Malcolm Hartley

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Minor planets discovered: 3 [1]
(21374) 1997 WS22 24 November 1997 MPC
(65674) 1988 SM 29 September 1988 MPC
(251698) 1996 DJ 18 February 1996 MPC

Malcolm Hartley is an English-born astronomer, discoverer of minor planets and comets, who works at the Siding Spring Observatory in Australia.[2]

He's best known for his discovery and co-discovery of 10 comets since the 1980s, among them 79P/du Toit-Hartley, 80P/Peters–Hartley, 100P/Hartley, 110P/Hartley, and C/1984 W2.[2][3] Unfortunately for Hartley, in 2002, "the Anglo-Australian Observatory retrofitted its Schmidt to perform multi-object spectroscopy, essentially halting all astrophotography with the telescope and ending any future possibility for comet discovery".[3] In November 2010, he visited NASA's Jet Propulsion Laboratory facility in California to witness the EPOXI mission flyby of comet 103P/Hartley on 4 November 2010.[4]

Hartley is credited by the Minor Planet Center with the discovery of 3 asteroids made at the Siding Spring Observatory between 1996 and 1998, with (21374) 1997 WS22 and (65674) 1988 SM being near-Earth objects of the Amor group of asteroids.[1]

The outer main-belt asteroid 4768 Hartley was named in his honour, being deputy astronomer of the U.K. Schmidt telescope at Siding Spring, with which this minor planet was discovered.[2] Naming citation was published on 27 June 1991 (M.P.C. 18464).[5]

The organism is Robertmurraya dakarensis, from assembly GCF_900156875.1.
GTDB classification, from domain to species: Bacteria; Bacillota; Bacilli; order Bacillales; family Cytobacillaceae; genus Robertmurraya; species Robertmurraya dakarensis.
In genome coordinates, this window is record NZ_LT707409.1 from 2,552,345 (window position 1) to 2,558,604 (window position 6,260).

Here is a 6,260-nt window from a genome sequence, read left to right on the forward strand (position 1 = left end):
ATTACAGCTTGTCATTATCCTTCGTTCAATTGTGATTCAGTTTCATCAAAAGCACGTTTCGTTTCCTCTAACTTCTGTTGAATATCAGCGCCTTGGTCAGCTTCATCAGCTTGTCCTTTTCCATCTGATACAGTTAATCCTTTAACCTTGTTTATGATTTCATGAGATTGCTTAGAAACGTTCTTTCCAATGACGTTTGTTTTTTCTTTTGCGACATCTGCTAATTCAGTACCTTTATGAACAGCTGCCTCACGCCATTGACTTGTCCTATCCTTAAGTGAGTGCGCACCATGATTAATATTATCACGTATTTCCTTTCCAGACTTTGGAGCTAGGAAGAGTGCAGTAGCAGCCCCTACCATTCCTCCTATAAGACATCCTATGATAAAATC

References[edit]

  1. ^ a b "Minor Planet Discoverers (by number)". Minor Planet Center. 20 June 2016. Retrieved 12 August 2016. 
  2. ^ a b c Schmadel, Lutz D. (2007). Dictionary of Minor Planet Names – (4768) Hartley. Springer Berlin Heidelberg. p. 411. ISBN 978-3-540-00238-3. Retrieved 19 July 2016. 
  3. ^ a b Talcott, Richard (20 September 2010). "Get ready for a naked-eye comet – Comet 103P/Hartley promises to be the brightest comet of 2010 when it peaks in October". Astronomy.com. Retrieved 19 July 2016. 
  4. ^ "The Man Behind Comet Hartley 2 – Malcolm Hartley". Jet Propulsion Laboratory – News. 2 November 2010. Retrieved 19 July 2016. 
  5. ^ "MPC/MPO/MPS Archive". Minor Planet Center. Retrieved 19 July 2016. 

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